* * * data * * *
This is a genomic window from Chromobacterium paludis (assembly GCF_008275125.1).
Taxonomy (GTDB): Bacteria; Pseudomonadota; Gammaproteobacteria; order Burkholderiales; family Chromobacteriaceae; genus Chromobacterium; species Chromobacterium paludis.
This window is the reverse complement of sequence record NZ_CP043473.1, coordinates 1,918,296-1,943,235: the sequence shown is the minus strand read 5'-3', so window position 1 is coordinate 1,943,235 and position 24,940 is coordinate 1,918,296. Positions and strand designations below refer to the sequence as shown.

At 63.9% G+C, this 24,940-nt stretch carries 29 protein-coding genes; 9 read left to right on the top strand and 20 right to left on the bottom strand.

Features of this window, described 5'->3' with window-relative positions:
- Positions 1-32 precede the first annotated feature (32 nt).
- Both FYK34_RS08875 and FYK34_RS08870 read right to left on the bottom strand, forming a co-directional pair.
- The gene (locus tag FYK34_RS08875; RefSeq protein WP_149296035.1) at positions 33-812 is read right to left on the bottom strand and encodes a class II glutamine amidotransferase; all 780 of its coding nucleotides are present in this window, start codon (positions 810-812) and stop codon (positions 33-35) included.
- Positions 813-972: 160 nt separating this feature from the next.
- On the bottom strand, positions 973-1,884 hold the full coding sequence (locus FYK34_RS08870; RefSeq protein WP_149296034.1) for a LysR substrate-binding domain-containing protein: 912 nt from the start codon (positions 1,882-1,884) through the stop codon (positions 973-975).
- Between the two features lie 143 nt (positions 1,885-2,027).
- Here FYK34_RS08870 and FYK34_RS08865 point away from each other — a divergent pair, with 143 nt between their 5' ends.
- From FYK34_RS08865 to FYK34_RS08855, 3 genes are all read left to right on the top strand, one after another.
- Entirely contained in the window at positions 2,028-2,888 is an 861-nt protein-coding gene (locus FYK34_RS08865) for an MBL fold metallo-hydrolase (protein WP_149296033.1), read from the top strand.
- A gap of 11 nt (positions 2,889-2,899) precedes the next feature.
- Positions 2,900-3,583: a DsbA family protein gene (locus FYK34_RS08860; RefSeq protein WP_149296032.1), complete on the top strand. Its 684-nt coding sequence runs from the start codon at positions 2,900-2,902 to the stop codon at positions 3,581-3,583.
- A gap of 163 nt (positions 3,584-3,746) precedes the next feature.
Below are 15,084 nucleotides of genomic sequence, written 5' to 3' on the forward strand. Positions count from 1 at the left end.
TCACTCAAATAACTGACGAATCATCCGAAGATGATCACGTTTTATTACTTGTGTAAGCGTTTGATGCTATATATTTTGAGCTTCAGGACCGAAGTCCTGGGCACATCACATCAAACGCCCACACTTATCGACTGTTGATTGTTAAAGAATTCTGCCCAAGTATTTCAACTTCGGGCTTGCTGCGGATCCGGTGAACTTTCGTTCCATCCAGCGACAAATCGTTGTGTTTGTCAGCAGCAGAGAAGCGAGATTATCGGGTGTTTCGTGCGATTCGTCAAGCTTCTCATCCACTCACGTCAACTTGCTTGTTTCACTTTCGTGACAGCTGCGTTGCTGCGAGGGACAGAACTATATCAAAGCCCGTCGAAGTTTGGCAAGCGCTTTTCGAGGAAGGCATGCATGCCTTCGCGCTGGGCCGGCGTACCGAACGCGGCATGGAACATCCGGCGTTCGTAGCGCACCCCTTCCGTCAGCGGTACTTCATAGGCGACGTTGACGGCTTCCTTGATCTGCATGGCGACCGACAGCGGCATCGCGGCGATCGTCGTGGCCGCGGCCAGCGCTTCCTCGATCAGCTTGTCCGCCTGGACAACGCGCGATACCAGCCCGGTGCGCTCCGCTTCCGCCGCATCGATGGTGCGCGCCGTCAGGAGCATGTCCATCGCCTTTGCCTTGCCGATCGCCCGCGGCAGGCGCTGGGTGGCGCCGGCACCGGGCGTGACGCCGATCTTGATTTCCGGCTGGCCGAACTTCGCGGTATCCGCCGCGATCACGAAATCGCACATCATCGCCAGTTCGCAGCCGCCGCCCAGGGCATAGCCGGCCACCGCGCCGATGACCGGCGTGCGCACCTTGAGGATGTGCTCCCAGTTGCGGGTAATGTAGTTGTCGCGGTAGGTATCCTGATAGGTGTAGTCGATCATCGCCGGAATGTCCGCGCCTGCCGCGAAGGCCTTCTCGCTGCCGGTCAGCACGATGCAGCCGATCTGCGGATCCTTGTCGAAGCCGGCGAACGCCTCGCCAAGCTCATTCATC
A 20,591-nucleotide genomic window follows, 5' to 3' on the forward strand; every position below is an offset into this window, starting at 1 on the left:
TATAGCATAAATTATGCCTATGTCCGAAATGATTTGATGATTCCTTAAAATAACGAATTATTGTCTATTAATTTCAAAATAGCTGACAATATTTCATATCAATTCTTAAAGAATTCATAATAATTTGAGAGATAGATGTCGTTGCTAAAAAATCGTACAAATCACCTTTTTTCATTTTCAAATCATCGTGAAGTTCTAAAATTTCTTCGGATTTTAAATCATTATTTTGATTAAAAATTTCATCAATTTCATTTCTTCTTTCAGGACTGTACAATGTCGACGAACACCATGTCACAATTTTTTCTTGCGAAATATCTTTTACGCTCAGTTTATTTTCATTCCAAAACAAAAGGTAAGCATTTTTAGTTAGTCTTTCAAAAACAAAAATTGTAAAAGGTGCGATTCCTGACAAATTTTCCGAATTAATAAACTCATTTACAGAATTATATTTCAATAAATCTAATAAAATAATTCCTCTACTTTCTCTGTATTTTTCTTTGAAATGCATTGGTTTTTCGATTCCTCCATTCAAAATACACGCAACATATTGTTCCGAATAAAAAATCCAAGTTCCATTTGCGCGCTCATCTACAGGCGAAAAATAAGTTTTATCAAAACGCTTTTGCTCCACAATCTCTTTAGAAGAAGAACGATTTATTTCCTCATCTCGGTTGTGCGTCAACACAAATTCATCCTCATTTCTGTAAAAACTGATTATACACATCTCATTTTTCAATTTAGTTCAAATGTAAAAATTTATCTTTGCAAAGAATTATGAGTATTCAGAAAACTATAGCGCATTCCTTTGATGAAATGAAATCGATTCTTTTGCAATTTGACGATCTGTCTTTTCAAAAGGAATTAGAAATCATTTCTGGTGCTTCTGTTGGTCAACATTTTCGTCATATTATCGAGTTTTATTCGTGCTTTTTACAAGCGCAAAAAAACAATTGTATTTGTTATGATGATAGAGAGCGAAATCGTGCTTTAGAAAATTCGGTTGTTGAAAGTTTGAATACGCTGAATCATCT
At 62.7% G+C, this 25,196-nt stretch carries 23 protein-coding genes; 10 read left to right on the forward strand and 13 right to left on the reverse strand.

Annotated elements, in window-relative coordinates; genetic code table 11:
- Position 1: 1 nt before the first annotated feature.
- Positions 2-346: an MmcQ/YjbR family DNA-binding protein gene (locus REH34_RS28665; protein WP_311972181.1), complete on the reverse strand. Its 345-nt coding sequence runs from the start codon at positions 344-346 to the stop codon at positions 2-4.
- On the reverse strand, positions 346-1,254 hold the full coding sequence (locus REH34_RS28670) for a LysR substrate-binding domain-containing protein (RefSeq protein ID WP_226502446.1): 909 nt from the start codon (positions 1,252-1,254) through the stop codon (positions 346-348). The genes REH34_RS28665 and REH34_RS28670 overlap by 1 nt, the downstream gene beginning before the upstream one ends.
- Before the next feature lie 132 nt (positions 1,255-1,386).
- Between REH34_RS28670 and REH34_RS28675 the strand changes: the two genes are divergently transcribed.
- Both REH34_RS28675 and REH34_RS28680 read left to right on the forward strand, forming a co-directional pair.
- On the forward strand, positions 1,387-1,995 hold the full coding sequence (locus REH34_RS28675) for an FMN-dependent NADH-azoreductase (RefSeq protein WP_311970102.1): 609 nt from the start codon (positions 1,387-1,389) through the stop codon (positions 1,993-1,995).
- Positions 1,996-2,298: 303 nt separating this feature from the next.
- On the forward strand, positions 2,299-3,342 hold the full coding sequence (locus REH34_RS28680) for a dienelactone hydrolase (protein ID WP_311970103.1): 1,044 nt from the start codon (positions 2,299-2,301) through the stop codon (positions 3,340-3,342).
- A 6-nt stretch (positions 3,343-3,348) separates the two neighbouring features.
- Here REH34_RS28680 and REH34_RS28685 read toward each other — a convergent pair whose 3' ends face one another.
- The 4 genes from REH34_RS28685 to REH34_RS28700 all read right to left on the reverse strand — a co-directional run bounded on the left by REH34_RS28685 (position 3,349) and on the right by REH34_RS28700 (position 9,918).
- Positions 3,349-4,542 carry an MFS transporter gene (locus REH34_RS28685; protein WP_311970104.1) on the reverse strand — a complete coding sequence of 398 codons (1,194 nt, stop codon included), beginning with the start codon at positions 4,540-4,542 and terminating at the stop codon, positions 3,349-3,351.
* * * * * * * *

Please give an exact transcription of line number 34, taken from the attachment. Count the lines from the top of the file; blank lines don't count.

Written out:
- Here REH34_RS28680 and REH34_RS28685 read toward each other — a convergent pair whose 3' ends face one another.